[Scene: The kitchen of Tranquilla convent, well appointed with red Dockrell’s wallpaper and decorated with daguerreotypes from the studio of Stefan Virag of Szesfehervar, Hungary. The room smells of American elderflower soap and of winds that blow from the south.]
Saint Patricia: Great Christ and Holy Protector we are running out of everything! And even more curious, table twelve has used up their pillar of salt, do we have another? Oh! Oh! Oh dear God you are bleeding! What is that on your plate, bread loaves, bells?
Saint Agatha: Don’t touch me! I want to coagulate and your touch will just liquify everything. It’s my breasts, I think we should fry them in butter.
Saint Patricia: We fry everything in butter.
Saint Agatha: No lard for us! I’m hard pressed to think of anything else to give these albatrosses. We already ran out of the rabbit pie, the port soup, the lap of mutton with chutney sauce is gone, and that base barreltoned man Ben Dollard ate the barons of beef.
Saint Patricia: He drank all the Bass number one too.
Saint Agatha: What, two?
Saint Patricia: Too. We still have some of the mulled rum. This is a crowd to rival the Glencree dinner! Remember? For that one we had to bring out bread with drippings to satisfy them all.
[A priestylooking chap name of Pen something (Pendennis? My memory is getting. Pen . . .?) opens the kitchen door and squints in with weak eyes.]
Saint Agatha: Where are they all coming from? Like flies to a picnic. Perhaps we should start the entertainment now, then serve the sticky stuff.
Saint Patricia: Good idea. Where is old Goodwin? Lucky we have him, I understand this will be his last performance.
Saint Agatha: They always are. Look behind you, we have lots of Plumtree’s in the cupboard, let’s send it out now. After that we won’t have much left to offer.
Saint Patricia: Not if that woman in the elephantgrey dress keeps sticking her fingers into every pie. She can be rude. Did you see her? And after the band plays, we have.
Saint Agatha: We have sugarloaves with caramel. Our staple food. And once that’s gone that’s it. We’ll have to barricade our doors with barbed wire.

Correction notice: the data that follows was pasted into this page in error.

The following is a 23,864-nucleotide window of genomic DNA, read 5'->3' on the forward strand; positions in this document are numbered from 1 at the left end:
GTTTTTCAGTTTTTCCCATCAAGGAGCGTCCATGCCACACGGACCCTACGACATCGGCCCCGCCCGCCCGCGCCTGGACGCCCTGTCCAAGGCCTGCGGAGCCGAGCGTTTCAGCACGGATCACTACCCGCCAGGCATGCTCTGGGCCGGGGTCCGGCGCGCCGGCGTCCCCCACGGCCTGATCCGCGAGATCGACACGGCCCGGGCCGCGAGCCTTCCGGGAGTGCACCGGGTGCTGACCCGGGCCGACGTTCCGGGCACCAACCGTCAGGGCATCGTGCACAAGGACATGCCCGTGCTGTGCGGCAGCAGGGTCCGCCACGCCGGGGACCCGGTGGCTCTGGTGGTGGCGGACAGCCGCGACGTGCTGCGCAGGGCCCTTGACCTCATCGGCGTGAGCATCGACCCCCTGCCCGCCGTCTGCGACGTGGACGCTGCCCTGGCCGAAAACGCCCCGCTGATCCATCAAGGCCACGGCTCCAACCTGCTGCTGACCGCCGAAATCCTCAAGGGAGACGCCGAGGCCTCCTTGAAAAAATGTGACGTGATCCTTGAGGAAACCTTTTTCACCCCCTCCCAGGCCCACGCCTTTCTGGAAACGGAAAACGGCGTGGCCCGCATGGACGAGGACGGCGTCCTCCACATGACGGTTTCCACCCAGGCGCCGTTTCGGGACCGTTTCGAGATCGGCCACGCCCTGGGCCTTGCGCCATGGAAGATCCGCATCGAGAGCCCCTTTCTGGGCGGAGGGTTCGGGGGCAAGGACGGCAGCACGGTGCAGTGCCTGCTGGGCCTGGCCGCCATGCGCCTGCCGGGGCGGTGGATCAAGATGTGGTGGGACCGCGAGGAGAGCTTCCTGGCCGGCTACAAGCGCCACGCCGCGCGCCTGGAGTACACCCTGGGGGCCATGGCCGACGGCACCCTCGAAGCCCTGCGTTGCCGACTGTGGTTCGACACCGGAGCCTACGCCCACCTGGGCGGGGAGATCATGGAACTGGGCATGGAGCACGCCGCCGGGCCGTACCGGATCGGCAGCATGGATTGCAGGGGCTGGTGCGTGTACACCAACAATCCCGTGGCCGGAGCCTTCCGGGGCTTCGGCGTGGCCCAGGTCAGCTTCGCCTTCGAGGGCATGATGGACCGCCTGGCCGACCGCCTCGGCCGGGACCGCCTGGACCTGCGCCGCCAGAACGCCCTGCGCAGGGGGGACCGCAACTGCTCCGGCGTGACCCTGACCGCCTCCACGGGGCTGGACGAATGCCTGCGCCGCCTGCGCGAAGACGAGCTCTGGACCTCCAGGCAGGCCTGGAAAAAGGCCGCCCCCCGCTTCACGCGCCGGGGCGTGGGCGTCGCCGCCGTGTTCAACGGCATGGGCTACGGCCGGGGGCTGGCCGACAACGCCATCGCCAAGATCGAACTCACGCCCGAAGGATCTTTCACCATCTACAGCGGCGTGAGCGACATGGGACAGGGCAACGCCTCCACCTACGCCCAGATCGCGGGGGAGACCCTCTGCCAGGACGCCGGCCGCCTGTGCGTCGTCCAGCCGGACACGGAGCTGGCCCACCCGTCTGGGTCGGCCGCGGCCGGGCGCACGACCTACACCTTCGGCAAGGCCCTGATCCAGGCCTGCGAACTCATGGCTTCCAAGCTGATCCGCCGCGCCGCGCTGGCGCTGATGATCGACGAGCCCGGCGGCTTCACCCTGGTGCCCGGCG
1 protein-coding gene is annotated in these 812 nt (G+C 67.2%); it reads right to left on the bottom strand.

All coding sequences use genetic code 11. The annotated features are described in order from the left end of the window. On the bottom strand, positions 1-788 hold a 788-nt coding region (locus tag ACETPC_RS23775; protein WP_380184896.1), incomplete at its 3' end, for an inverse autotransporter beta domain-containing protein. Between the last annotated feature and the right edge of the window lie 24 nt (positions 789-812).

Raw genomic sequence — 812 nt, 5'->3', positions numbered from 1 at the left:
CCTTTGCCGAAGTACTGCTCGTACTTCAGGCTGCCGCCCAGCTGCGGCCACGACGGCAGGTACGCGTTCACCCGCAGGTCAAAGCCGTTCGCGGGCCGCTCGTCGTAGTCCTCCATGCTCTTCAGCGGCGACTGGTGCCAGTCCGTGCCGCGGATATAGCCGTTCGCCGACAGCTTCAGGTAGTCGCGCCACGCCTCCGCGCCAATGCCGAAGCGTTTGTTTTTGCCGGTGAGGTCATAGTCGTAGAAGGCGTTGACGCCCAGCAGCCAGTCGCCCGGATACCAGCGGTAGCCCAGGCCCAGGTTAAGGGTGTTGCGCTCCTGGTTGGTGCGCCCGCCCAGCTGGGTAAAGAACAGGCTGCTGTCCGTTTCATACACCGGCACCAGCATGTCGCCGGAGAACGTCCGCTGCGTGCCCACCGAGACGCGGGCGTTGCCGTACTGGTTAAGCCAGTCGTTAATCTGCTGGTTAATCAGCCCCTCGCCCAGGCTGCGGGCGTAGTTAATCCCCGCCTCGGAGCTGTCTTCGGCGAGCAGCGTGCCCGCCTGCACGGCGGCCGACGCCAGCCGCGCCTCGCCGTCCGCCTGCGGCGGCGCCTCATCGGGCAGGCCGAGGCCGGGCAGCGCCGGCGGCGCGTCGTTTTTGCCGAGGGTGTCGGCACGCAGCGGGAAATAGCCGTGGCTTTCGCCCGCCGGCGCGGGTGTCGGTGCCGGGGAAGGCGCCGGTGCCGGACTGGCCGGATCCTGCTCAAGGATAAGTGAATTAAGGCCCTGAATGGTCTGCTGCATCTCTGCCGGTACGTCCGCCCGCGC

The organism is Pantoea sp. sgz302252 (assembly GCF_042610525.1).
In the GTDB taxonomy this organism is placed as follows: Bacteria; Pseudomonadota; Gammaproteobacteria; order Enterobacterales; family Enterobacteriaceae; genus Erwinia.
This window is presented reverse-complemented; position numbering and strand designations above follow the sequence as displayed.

Saint Patricia: Well, I am glad to communicate with the outside world, but today I have suffered!
Saint Agatha: I agree. Just think back to our morning devotions. Happy. Happier then. Here, let me straighten your brown scapular. There you go.
Saint Patricia: Thank you. I’d better get back out there. Some of them, Masons I think, are making noise about some lottery tickets. Some scandal or other. Thing like that spoils the effect of a night.
Saint Agatha: Yes. But it is all part of the stream of life, no?
Saint Patricia: Yes, the stream of life.
Saw something about the new American Kibbutz movement. Vegetable gardens, movie nights. Separate rooms. For each according to availability from each according to mortgage deed. Urban, no olive trees, no orange trees, maybe some chickens, but the urban ones much more sophisticated and not their country cousins. Certainly no roosters. No cattle blurred in the heat. No children’s dorms with communal care (female) so their mothers can farm. No farm. No children. Carefully non-denominational non-communistic commune. I worked with cows. Not a farm, Chehalis livestock market, auctions on Fridays. The smell of lowing and the sound of dung. Slapping a palm on a prime hindquarter. Whack. Crooked skirt swinging. Tried to walk home behind neighbor girl, lazy thing. Wearing a brown scapular, protects from burning, or rather after the first Saturday it does. Picture her second life foxeyed with a ferreteyed policeman, prime sausage, lost in the woods oh please Mr Policeman.